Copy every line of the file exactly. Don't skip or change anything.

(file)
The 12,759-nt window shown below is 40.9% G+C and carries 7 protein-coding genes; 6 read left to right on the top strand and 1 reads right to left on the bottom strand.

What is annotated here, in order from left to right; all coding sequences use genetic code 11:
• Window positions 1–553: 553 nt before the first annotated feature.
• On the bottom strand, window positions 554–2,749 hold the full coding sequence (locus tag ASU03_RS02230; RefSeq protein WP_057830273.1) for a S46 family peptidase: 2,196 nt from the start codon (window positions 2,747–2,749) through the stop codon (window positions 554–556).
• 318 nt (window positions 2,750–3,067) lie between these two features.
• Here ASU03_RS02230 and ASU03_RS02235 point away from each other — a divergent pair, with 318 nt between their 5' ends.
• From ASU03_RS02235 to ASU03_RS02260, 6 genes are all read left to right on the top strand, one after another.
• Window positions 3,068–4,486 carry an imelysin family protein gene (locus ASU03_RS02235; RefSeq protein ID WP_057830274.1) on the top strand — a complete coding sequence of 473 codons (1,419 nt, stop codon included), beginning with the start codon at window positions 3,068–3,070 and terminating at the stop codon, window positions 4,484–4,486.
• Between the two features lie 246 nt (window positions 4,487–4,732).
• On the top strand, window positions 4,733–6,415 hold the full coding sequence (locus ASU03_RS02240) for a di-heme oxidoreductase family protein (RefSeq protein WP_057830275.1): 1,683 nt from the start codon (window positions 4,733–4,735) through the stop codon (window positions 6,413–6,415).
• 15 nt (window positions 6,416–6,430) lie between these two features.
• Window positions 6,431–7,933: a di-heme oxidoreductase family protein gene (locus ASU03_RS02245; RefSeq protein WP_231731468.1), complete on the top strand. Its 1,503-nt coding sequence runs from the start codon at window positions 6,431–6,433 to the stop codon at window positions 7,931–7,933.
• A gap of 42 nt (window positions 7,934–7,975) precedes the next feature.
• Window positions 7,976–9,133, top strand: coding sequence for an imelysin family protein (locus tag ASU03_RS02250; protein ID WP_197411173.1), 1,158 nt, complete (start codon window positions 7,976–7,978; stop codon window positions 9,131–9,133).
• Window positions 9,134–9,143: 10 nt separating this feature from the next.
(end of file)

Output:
The 12,759-nt window shown below is 40.9% G+C and carries 7 protein-coding genes; 6 read left to right on the top strand and 1 reads right to left on the bottom strand.

What is annotated here, in order from left to right; all coding sequences use genetic code 11:
• Window positions 1–553: 553 nt before the first annotated feature.
• On the bottom strand, window positions 554–2,749 hold the full coding sequence (locus tag ASU03_RS02230; RefSeq protein WP_057830273.1) for a S46 family peptidase: 2,196 nt from the start codon (window positions 2,747–2,749) through the stop codon (window positions 554–556).
• 318 nt (window positions 2,750–3,067) lie between these two features.
• Here ASU03_RS02230 and ASU03_RS02235 point away from each other — a divergent pair, with 318 nt between their 5' ends.
• From ASU03_RS02235 to ASU03_RS02260, 6 genes are all read left to right on the top strand, one after another.
• Window positions 3,068–4,486 carry an imelysin family protein gene (locus ASU03_RS02235; RefSeq protein ID WP_057830274.1) on the top strand — a complete coding sequence of 473 codons (1,419 nt, stop codon included), beginning with the start codon at window positions 3,068–3,070 and terminating at the stop codon, window positions 4,484–4,486.
• Between the two features lie 246 nt (window positions 4,487–4,732).
• On the top strand, window positions 4,733–6,415 hold the full coding sequence (locus ASU03_RS02240) for a di-heme oxidoreductase family protein (RefSeq protein WP_057830275.1): 1,683 nt from the start codon (window positions 4,733–4,735) through the stop codon (window positions 6,413–6,415).
• 15 nt (window positions 6,416–6,430) lie between these two features.
• Window positions 6,431–7,933: a di-heme oxidoreductase family protein gene (locus ASU03_RS02245; RefSeq protein WP_231731468.1), complete on the top strand. Its 1,503-nt coding sequence runs from the start codon at window positions 6,431–6,433 to the stop codon at window positions 7,931–7,933.
• A gap of 42 nt (window positions 7,934–7,975) precedes the next feature.
• Window positions 7,976–9,133, top strand: coding sequence for an imelysin family protein (locus tag ASU03_RS02250; protein ID WP_197411173.1), 1,158 nt, complete (start codon window positions 7,976–7,978; stop codon window positions 9,131–9,133).
• Window positions 9,134–9,143: 10 nt separating this feature from the next.